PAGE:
To be fair it was a very generous sandwich, good fries and free refills, but it left me with a handful of change and no inclination to dash through the rain to window shop when there was no possibility of buying anything. So I rather sulkily shook the mud of Silverton off my boots and headed home. Ironically, once I got up out of the valley the rain cleared and it was gorgeous again. I'd like to go back someday for a proper look around but at the time I was wondering if I had been cursed. The Animas River that runs by the back of the town is also known as "Rio de las Animas Perdidas", or the River of Lost Souls. It felt like that kind of afternoon.
Fortunately, I had made a few stops along the way down. The scenery on Million Dollar highway is breathtaking, and just off the road, about halfway along on the way to Silverton, is Ironton. Established in the early 1880s, it survived into the early 20th century but declined over the years and was finally completely abandoned in the 1960s.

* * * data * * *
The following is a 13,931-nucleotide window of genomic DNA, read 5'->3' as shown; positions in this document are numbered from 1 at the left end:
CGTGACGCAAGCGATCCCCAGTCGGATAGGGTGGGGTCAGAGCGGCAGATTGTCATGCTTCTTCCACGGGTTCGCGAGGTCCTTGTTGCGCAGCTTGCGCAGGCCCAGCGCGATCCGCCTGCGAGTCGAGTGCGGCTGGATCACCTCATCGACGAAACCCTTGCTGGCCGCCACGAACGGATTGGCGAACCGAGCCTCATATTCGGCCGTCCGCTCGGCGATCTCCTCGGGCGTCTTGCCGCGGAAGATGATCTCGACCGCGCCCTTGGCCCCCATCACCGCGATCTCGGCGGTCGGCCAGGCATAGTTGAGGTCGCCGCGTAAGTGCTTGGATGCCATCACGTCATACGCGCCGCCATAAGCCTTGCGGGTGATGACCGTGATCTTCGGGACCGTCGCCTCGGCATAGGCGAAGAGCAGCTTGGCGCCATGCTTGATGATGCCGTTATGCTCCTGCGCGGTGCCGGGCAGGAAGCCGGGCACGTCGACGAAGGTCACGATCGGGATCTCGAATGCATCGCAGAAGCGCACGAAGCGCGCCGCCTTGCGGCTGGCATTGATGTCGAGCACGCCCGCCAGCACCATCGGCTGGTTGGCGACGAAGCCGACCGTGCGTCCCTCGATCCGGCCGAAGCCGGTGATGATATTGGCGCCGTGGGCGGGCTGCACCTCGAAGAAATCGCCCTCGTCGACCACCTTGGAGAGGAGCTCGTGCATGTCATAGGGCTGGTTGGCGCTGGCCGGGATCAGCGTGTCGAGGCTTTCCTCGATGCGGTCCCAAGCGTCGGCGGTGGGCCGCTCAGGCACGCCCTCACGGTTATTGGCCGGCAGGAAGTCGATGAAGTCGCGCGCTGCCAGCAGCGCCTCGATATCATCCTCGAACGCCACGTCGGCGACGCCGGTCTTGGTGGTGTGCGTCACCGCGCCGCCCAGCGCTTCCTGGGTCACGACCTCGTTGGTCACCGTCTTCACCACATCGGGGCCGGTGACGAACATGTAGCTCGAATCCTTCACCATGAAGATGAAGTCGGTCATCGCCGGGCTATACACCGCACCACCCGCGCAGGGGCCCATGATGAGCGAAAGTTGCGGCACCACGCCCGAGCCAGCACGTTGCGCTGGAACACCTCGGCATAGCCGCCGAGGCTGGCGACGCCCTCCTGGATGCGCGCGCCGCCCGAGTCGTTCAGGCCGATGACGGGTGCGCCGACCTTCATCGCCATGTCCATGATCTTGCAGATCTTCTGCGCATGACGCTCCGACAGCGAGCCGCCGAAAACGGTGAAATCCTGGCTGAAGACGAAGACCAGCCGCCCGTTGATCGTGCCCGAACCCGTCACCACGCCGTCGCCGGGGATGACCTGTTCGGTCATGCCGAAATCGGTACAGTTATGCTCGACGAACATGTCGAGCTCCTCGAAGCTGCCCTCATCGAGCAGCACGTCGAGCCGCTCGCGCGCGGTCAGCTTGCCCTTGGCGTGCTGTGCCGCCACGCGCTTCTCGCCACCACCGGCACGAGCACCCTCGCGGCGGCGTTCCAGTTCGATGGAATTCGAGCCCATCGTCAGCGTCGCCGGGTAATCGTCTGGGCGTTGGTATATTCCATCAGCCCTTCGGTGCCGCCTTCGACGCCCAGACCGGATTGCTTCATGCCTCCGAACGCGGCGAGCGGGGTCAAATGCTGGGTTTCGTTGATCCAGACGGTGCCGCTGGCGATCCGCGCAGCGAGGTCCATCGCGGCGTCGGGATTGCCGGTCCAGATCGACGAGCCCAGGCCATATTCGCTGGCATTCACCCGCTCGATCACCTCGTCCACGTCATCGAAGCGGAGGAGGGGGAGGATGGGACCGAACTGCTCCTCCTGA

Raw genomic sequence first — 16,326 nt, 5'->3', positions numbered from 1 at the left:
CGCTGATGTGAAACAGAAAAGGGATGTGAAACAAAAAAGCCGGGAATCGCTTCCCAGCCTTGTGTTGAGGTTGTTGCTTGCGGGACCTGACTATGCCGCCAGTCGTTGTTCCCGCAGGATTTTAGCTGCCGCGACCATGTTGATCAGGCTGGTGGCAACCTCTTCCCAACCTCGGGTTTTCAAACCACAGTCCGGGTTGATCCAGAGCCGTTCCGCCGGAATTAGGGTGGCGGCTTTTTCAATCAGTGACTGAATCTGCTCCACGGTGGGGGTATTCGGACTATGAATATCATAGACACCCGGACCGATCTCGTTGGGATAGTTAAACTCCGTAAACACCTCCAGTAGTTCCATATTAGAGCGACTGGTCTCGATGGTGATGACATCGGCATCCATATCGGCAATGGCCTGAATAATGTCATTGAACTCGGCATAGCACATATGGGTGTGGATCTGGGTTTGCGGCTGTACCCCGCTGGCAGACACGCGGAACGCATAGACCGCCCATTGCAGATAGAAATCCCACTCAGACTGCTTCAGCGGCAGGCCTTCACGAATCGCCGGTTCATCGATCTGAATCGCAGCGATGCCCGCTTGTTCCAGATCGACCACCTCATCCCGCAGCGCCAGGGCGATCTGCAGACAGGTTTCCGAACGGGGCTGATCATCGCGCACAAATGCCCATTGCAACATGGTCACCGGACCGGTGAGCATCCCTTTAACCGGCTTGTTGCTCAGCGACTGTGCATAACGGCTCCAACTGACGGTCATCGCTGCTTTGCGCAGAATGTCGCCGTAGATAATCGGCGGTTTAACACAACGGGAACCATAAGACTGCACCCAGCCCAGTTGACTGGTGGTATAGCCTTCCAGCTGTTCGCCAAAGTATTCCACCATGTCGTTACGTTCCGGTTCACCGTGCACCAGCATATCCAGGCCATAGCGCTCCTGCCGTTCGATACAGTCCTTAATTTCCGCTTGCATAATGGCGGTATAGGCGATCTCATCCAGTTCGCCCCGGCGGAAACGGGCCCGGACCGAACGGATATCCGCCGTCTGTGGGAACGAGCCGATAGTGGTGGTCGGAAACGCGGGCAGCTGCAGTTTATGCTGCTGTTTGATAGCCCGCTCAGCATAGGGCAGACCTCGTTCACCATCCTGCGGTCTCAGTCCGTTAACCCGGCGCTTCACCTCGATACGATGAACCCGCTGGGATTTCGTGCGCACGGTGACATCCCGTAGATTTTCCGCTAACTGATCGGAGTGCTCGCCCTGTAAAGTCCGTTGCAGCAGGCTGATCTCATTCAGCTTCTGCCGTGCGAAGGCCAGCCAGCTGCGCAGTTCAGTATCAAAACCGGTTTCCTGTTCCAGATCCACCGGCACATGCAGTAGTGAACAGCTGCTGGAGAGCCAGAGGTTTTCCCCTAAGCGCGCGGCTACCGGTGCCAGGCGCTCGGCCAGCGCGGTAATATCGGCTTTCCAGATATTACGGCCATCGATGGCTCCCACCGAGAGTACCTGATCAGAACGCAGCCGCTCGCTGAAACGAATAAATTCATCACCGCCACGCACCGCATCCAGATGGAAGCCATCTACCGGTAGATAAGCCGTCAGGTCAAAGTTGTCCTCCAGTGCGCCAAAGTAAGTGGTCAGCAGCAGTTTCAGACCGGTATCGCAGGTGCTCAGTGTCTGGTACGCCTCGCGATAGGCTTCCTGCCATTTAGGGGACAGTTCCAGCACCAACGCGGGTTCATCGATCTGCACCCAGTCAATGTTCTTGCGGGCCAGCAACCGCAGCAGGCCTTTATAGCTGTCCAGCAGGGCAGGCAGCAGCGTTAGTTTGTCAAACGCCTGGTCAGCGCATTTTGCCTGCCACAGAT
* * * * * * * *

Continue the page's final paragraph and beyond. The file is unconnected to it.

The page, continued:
It is settled into a hollow between the road and the Red Mountain Creek
but there are a few fairly intact.
These two were the best preserved. The windows on the ground floor of the first one were open so there was plenty of light but in the upper floor, and all the windows of the white house, had been boarded up. A few of the pictures I took in pitch black rooms with my flash and couldn't see what they actually looked like until I got back to the hotel and downloaded them onto my computer.
There was some fascinating detritus in these old houses. Like old mattress springs -
|The 60s? Could be the 30s.|
In the first room of the white house, the one with the door, there were some large remnants of a very pretty pink wallpaper, as well as some of the white ceiling paper.
Abandoned places are compelling. I could hear traffic from the nearby road but couldn't see it through the trees and I enjoyed having it all to myself.